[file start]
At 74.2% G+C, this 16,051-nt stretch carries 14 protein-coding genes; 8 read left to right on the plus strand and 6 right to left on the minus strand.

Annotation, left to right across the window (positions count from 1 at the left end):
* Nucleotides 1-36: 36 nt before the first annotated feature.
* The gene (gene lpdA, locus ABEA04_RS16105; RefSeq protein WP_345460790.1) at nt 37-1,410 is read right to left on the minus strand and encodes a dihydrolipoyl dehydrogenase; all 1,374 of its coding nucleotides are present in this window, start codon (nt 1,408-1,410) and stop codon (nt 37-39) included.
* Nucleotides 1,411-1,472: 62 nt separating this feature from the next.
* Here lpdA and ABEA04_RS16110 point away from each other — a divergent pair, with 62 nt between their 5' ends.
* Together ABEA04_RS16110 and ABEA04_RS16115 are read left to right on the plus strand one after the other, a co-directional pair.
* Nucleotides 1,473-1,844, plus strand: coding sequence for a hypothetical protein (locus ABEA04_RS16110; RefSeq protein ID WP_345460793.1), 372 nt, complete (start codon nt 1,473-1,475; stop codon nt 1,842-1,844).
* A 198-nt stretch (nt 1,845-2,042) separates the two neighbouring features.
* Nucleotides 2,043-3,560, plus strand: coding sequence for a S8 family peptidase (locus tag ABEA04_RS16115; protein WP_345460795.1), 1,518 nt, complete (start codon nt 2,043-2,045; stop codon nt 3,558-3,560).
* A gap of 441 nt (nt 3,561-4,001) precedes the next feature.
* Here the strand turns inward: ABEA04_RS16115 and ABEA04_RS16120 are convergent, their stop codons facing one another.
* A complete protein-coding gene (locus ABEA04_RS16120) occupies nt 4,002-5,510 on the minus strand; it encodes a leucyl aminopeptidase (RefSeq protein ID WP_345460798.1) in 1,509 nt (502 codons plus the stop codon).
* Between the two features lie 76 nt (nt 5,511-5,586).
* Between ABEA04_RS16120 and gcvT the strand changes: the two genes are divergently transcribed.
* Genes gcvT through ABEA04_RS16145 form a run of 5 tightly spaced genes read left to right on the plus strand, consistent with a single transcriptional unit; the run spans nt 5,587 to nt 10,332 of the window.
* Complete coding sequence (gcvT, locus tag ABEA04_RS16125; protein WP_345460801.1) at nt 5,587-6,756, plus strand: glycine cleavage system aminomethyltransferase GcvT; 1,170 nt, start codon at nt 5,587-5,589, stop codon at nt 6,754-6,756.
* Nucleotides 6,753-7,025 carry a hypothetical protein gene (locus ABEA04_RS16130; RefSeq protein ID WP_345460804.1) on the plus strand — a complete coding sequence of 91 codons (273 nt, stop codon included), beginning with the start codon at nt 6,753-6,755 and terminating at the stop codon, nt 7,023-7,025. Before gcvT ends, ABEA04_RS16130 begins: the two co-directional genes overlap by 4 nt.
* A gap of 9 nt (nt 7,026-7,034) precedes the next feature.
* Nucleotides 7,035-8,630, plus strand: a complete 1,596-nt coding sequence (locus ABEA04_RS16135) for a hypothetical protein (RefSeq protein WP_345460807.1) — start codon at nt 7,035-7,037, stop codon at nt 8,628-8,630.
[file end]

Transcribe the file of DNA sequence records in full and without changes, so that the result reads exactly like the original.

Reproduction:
At 74.2% G+C, this 16,051-nt stretch carries 14 protein-coding genes; 8 read left to right on the plus strand and 6 right to left on the minus strand.

Annotation, left to right across the window (positions count from 1 at the left end):
* Nucleotides 1-36: 36 nt before the first annotated feature.
* The gene (gene lpdA, locus ABEA04_RS16105; RefSeq protein WP_345460790.1) at nt 37-1,410 is read right to left on the minus strand and encodes a dihydrolipoyl dehydrogenase; all 1,374 of its coding nucleotides are present in this window, start codon (nt 1,408-1,410) and stop codon (nt 37-39) included.
* Nucleotides 1,411-1,472: 62 nt separating this feature from the next.
* Here lpdA and ABEA04_RS16110 point away from each other — a divergent pair, with 62 nt between their 5' ends.
* Together ABEA04_RS16110 and ABEA04_RS16115 are read left to right on the plus strand one after the other, a co-directional pair.
* Nucleotides 1,473-1,844, plus strand: coding sequence for a hypothetical protein (locus ABEA04_RS16110; RefSeq protein ID WP_345460793.1), 372 nt, complete (start codon nt 1,473-1,475; stop codon nt 1,842-1,844).
* A 198-nt stretch (nt 1,845-2,042) separates the two neighbouring features.
* Nucleotides 2,043-3,560, plus strand: coding sequence for a S8 family peptidase (locus tag ABEA04_RS16115; protein WP_345460795.1), 1,518 nt, complete (start codon nt 2,043-2,045; stop codon nt 3,558-3,560).
* A gap of 441 nt (nt 3,561-4,001) precedes the next feature.
* Here the strand turns inward: ABEA04_RS16115 and ABEA04_RS16120 are convergent, their stop codons facing one another.
* A complete protein-coding gene (locus ABEA04_RS16120) occupies nt 4,002-5,510 on the minus strand; it encodes a leucyl aminopeptidase (RefSeq protein ID WP_345460798.1) in 1,509 nt (502 codons plus the stop codon).
* Between the two features lie 76 nt (nt 5,511-5,586).
* Between ABEA04_RS16120 and gcvT the strand changes: the two genes are divergently transcribed.
* Genes gcvT through ABEA04_RS16145 form a run of 5 tightly spaced genes read left to right on the plus strand, consistent with a single transcriptional unit; the run spans nt 5,587 to nt 10,332 of the window.
* Complete coding sequence (gcvT, locus tag ABEA04_RS16125; protein WP_345460801.1) at nt 5,587-6,756, plus strand: glycine cleavage system aminomethyltransferase GcvT; 1,170 nt, start codon at nt 5,587-5,589, stop codon at nt 6,754-6,756.
* Nucleotides 6,753-7,025 carry a hypothetical protein gene (locus ABEA04_RS16130; RefSeq protein ID WP_345460804.1) on the plus strand — a complete coding sequence of 91 codons (273 nt, stop codon included), beginning with the start codon at nt 6,753-6,755 and terminating at the stop codon, nt 7,023-7,025. Before gcvT ends, ABEA04_RS16130 begins: the two co-directional genes overlap by 4 nt.
* A gap of 9 nt (nt 7,026-7,034) precedes the next feature.
* Nucleotides 7,035-8,630, plus strand: a complete 1,596-nt coding sequence (locus ABEA04_RS16135) for a hypothetical protein (RefSeq protein WP_345460807.1) — start codon at nt 7,035-7,037, stop codon at nt 8,628-8,630.